|Publication number||US9572676 B2|
|Application number||US 13/827,060|
|Publication date||21 Feb 2017|
|Filing date||14 Mar 2013|
|Priority date||14 Mar 2013|
|Also published as||EP2967695A1, US20140277466, WO2014149858A1|
|Publication number||13827060, 827060, US 9572676 B2, US 9572676B2, US-B2-9572676, US9572676 B2, US9572676B2|
|Inventors||Jacques Teisen, Joern Richter, Richard Assaker|
|Original Assignee||DePuy Synthes Products, Inc.|
|Export Citation||BiBTeX, EndNote, RefMan|
|Patent Citations (111), Non-Patent Citations (4), Classifications (11), Legal Events (2)|
|External Links: USPTO, USPTO Assignment, Espacenet|
The technical field relates generally to inflatable and implantable balloons for treating degenerative disc disease, bones lesions, spinal deformities and spinal motion segment instabilities, and, more particularly, to adjustable multi-volume balloons and methods of using the adjustable multi-volume balloons within the intervertebral disc space, vertebral bodies, interspinous space, and/or any other spinal elements, to aim at restoring the original anatomy of the spine.
Expandable medical implants, for example balloons, are commonly used for dilating and unblocking clogged or narrowed arteries (angioplasty). More recently, balloons have been used in surgical contexts other than angioplasty because the implants can be introduced into a surgical site with a reduced profile to minimize disruption of the surrounding tissues, nerves, and blood vessels.
In the context of vertebral reconstruction, balloons could be particularly useful. Vertebral reconstruction procedures, including percutaneous procedures such as kyphoplasty or vertebral body stenting, are used to correct a fractured vertebrae, a spinal deformity, or spinal instability, while intervertebral procedures, such as open surgery spinal fusion procedures, are used to correct the loss of disc height due to degenerative or herniated discs. Balloons using percutaneous procedures are not yet known to be commonly used in spinal fusion and intervertebral disc replacement procedures. Classic spinal fusion procedures are often effective to restore proper vertebral spacing and therefore relieve pressure on nerves and consequent pain, despite the huge open wounds and subsequent surgical trauma involved.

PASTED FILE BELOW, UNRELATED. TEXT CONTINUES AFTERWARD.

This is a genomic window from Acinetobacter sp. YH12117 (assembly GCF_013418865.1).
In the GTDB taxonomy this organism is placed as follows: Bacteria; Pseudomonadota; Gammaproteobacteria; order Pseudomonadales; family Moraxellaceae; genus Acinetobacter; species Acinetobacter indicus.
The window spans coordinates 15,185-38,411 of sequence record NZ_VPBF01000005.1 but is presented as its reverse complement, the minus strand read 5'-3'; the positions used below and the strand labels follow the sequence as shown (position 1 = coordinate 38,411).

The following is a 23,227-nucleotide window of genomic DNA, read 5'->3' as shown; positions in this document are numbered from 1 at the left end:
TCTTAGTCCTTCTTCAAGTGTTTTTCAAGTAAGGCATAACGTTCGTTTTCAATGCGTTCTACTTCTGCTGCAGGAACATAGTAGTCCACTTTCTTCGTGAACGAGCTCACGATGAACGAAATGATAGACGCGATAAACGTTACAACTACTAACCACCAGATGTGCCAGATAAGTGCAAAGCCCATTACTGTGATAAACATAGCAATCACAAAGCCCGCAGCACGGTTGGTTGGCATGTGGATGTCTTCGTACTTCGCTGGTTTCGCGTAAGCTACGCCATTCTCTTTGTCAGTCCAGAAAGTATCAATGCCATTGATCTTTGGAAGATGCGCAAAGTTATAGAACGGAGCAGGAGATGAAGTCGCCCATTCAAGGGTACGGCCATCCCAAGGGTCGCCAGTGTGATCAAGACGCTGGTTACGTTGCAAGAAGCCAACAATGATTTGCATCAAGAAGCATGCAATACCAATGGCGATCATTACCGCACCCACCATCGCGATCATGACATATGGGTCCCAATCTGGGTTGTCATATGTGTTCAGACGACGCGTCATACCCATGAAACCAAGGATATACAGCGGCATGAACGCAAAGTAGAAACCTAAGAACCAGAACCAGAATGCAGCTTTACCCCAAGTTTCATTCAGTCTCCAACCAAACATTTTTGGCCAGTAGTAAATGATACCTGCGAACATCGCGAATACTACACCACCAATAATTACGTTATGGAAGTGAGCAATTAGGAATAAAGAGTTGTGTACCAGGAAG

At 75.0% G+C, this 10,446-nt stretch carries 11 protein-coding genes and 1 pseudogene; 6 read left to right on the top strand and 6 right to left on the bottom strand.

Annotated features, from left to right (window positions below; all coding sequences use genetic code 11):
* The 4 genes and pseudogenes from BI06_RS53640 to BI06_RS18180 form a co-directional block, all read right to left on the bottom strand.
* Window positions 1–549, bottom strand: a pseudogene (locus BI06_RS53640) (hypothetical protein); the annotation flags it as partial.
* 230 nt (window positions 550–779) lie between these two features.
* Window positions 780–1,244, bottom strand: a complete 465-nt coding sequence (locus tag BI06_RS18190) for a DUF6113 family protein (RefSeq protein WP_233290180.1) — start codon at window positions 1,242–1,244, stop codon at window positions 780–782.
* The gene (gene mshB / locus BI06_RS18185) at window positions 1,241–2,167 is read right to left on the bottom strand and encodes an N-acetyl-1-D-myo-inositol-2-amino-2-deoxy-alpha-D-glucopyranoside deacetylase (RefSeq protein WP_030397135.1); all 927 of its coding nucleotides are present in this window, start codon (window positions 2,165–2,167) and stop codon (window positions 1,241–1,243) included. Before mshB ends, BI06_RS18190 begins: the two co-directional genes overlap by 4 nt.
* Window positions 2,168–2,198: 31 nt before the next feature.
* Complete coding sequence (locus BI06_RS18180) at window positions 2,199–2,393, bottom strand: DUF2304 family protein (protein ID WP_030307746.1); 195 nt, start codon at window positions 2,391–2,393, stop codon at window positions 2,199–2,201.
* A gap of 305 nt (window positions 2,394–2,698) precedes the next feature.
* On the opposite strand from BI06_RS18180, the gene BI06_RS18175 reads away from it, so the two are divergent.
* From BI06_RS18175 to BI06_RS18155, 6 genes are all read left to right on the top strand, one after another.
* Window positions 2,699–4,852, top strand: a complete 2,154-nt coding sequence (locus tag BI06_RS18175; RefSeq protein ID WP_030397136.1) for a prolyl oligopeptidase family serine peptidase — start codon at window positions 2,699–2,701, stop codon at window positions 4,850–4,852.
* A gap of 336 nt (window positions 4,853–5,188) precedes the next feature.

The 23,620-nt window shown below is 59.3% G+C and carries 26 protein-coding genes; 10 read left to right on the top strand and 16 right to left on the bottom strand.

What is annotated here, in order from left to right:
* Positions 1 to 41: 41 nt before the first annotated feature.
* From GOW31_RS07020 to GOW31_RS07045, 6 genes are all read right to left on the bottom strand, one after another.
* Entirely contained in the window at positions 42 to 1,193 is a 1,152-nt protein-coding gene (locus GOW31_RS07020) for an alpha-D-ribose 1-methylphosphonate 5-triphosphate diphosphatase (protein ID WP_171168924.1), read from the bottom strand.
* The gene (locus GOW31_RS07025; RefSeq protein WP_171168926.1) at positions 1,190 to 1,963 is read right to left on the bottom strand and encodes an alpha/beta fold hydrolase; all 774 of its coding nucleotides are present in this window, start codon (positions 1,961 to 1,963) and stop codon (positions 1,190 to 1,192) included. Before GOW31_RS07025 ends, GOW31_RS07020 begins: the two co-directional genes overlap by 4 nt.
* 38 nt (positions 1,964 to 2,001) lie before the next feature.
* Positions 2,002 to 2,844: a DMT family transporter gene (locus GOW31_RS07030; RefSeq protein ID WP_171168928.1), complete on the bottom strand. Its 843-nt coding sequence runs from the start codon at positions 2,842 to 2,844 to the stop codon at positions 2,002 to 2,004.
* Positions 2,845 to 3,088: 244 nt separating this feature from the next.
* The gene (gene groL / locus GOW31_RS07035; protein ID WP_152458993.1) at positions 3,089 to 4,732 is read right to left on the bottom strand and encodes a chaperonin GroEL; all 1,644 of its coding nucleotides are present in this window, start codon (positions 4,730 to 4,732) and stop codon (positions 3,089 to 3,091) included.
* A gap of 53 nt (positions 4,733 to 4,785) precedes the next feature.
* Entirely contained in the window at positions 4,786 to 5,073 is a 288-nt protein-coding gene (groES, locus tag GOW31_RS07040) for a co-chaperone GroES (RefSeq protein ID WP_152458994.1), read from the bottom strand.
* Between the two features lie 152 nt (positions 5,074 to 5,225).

A problem with currently used fusion procedures occurs when two vertebral bodies are fused together because eventually the lack of an intervertebral disc between the two fused vertebral bodies overloads the adjacent intervertebral discs accelerating the degeneration of these adjacent discs. One treatment option is an intervertebral disc replacement, such as a prosthetic disc. This procedure is also used in patients with degenerative or herniated discs. A problem associated with a prosthetic disc is the vertebral bodies may need varying support in different locations. Pressure distribution on the damaged intervertebral disc may no longer be uniform, due to the years of damage to the spine that typically occurs before surgery is considered. Therefore, a prosthetic disc may not provide the necessary support to the vertebral bodies.
Another issue related to use of implants is that diseases, such as degenerative disc disease (DDD), are dynamic diseases: the intervertebral disc degenerates progressively and presents a variety of symptoms, and therefore treatment options. Disc degeneration is a normal part of the aging process and may not be an issue for a normal person. For an individual with DDD, however, a degenerated disc can cause severe chronic pain and lead to chronic debilitating conditions if left untreated. In some patients, DDD can be treated without surgery, but if non-surgical treatment options are unsuccessful, surgery is typically recommended. The surgical option selected for a patient depends on the stage of disc degeneration, i.e., early-, mid-, or late-stages of degeneration. Some examples of surgical procedures include: discectomy, corpectomy, fusion, dynamic stabilization, intervertebral disc arthroplasty (also called Artificial Disc Replacement (ADR)), and spinal decompression. Once traditional surgical procedures, such as fusion, are used to treat DDD, there is an increased rate of re-operation for patients to treat additional problems associated with DDD. One solution to this problem is to provide a method of treatment for DDD that allows a patient to retain mobility and preserve the range of motion to minimize the need for re-operation.